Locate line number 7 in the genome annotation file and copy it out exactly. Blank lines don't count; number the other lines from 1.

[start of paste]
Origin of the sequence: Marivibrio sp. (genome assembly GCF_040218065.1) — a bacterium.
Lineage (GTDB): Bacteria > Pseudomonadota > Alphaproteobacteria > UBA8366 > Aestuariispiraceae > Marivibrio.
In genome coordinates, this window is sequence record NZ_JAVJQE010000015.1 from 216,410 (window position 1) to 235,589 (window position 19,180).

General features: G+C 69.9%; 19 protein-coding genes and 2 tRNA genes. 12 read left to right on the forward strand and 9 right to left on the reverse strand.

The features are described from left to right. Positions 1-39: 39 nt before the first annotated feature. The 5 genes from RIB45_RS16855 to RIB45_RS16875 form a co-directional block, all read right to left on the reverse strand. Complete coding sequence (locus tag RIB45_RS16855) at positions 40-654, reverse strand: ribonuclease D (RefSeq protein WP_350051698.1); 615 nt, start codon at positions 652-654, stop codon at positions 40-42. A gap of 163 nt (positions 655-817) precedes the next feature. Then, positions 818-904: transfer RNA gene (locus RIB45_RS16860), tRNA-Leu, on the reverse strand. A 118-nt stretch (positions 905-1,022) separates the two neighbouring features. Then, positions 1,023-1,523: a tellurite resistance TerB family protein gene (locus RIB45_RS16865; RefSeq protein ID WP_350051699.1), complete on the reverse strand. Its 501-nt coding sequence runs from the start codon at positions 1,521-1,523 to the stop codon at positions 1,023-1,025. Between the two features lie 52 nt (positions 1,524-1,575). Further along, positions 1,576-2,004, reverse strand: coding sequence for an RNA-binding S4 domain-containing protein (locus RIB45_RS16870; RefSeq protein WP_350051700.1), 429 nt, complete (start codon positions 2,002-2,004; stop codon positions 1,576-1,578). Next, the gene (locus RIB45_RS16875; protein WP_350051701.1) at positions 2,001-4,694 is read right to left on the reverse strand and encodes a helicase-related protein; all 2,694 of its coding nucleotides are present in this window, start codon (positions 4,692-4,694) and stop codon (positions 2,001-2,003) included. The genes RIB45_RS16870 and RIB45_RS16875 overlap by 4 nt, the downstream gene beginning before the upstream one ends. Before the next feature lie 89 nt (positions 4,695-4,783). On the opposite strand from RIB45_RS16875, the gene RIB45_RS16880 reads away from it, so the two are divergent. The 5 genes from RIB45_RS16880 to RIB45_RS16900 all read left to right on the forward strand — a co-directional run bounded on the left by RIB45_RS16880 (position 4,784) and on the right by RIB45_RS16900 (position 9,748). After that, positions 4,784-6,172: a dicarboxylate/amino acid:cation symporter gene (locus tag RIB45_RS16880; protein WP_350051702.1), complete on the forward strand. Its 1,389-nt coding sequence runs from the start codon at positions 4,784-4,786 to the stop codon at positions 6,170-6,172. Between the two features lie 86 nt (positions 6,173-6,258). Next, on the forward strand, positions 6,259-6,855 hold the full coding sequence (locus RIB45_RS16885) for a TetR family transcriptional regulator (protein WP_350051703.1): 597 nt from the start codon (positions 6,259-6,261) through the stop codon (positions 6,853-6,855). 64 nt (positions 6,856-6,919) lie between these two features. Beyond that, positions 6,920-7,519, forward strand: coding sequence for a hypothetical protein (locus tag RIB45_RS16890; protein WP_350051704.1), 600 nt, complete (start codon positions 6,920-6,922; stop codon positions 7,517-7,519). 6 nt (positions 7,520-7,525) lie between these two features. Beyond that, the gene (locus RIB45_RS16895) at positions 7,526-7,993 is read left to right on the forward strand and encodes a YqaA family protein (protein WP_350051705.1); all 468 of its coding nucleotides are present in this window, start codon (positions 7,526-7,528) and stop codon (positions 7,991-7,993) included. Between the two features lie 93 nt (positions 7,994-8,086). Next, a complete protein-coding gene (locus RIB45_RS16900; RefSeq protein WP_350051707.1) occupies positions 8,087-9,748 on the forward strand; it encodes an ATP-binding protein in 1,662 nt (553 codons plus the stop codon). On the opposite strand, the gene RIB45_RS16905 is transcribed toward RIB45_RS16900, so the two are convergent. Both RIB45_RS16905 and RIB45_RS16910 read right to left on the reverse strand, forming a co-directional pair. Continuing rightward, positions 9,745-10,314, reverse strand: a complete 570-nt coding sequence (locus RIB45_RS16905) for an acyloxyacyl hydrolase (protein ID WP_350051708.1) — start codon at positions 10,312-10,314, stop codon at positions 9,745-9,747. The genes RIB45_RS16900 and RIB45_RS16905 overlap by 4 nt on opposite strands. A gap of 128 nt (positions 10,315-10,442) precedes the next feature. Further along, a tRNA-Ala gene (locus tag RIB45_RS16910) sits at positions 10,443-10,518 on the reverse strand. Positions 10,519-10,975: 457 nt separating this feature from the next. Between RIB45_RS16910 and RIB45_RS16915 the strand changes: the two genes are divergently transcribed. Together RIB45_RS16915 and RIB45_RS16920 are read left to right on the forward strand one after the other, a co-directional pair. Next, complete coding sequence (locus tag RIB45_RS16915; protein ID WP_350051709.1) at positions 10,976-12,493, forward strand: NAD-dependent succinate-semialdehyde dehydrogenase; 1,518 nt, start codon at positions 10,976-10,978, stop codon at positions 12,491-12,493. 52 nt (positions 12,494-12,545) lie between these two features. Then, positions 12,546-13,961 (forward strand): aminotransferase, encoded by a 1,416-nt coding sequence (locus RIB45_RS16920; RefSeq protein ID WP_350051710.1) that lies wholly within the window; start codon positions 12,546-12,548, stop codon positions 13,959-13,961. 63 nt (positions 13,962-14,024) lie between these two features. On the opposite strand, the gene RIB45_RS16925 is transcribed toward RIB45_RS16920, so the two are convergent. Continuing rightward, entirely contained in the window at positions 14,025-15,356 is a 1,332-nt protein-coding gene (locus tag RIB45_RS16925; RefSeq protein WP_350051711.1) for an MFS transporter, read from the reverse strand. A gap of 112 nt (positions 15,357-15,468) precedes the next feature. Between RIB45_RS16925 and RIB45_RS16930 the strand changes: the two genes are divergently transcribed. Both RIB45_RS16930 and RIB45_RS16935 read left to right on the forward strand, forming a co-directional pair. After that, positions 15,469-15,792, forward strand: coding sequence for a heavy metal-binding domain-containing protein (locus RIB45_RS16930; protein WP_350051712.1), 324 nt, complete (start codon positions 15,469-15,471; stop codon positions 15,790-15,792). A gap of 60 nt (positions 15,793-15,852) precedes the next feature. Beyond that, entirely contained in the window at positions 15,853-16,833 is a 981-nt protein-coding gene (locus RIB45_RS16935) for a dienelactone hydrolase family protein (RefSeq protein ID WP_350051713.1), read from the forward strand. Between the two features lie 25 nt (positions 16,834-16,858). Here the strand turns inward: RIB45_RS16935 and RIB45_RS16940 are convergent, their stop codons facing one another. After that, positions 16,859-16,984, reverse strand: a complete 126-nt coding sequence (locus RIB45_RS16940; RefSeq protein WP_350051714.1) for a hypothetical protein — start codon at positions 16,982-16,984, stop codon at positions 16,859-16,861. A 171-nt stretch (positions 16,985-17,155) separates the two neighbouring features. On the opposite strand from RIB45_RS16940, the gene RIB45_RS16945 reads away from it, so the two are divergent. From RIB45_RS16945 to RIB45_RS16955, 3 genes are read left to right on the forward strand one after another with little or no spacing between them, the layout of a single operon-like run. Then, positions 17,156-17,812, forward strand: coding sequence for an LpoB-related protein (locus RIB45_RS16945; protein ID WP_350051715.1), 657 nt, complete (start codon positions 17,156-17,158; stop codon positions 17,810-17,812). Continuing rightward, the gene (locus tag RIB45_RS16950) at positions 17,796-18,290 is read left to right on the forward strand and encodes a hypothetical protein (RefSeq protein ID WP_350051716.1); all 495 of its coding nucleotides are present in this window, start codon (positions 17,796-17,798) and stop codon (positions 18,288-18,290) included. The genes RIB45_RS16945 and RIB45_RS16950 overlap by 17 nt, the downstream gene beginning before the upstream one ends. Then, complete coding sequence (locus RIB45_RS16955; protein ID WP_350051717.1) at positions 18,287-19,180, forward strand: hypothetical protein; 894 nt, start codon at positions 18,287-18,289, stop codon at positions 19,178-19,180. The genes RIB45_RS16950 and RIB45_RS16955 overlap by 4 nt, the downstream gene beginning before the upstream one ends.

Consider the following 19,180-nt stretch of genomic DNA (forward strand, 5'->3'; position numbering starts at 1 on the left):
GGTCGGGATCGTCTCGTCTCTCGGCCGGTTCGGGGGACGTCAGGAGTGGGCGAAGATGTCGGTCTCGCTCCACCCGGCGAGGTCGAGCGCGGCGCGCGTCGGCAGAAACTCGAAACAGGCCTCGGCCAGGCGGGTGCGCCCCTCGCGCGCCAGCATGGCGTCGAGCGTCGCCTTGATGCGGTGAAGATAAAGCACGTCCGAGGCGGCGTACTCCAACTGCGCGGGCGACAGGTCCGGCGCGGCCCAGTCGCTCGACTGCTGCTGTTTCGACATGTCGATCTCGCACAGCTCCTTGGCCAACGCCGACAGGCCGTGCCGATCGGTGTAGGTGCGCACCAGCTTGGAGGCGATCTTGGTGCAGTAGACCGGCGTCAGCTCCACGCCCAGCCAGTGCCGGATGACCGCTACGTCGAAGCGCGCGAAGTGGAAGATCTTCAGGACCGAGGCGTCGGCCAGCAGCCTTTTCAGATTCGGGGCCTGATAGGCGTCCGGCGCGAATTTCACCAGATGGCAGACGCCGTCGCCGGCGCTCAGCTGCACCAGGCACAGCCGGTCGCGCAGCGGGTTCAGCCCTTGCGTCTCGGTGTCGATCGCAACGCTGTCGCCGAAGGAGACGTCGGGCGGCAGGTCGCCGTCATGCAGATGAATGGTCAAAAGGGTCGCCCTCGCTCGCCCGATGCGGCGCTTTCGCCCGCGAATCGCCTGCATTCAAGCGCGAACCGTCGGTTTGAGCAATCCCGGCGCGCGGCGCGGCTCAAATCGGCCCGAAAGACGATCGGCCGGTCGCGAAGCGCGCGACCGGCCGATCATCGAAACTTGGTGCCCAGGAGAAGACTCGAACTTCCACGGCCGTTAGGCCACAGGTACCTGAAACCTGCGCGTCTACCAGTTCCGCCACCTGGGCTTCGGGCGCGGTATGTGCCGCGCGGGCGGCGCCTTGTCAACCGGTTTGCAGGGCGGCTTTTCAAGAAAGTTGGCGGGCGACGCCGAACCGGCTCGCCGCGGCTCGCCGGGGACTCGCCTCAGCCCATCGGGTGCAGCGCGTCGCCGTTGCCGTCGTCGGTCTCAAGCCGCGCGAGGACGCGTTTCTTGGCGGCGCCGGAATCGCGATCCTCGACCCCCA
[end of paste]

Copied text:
GGTCGGGATCGTCTCGTCTCTCGGCCGGTTCGGGGGACGTCAGGAGTGGGCGAAGATGTCGGTCTCGCTCCACCCGGCGAGGTCGAGCGCGGCGCGCGTCGGCAGAAACTCGAAACAGGCCTCGGCCAGGCGGGTGCGCCCCTCGCGCGCCAGCATGGCGTCGAGCGTCGCCTTGATGCGGTGAAGATAAAGCACGTCCGAGGCGGCGTACTCCAACTGCGCGGGCGACAGGTCCGGCGCGGCCCAGTCGCTCGACTGCTGCTGTTTCGACATGTCGATCTCGCACAGCTCCTTGGCCAACGCCGACAGGCCGTGCCGATCGGTGTAGGTGCGCACCAGCTTGGAGGCGATCTTGGTGCAGTAGACCGGCGTCAGCTCCACGCCCAGCCAGTGCCGGATGACCGCTACGTCGAAGCGCGCGAAGTGGAAGATCTTCAGGACCGAGGCGTCGGCCAGCAGCCTTTTCAGATTCGGGGCCTGATAGGCGTCCGGCGCGAATTTCACCAGATGGCAGACGCCGTCGCCGGCGCTCAGCTGCACCAGGCACAGCCGGTCGCGCAGCGGGTTCAGCCCTTGCGTCTCGGTGTCGATCGCAACGCTGTCGCCGAAGGAGACGTCGGGCGGCAGGTCGCCGTCATGCAGATGAATGGTCAAAAGGGTCGCCCTCGCTCGCCCGATGCGGCGCTTTCGCCCGCGAATCGCCTGCATTCAAGCGCGAACCGTCGGTTTGAGCAATCCCGGCGCGCGGCGCGGCTCAAATCGGCCCGAAAGACGATCGGCCGGTCGCGAAGCGCGCGACCGGCCGATCATCGAAACTTGGTGCCCAGGAGAAGACTCGAACTTCCACGGCCGTTAGGCCACAGGTACCTGAAACCTGCGCGTCTACCAGTTCCGCCACCTGGGCTTCGGGCGCGGTATGTGCCGCGCGGGCGGCGCCTTGTCAACCGGTTTGCAGGGCGGCTTTTCAAGAAAGTTGGCGGGCGACGCCGAACCGGCTCGCCGCGGCTCGCCGGGGACTCGCCTCAGCCCATCGGGTGCAGCGCGTCGCCGTTGCCGTCGTCGGTCTCAAGCCGCGCGAGGACGCGTTTCTTGGCGGCGCCGGAATCGCGATCCTCGACCCCCA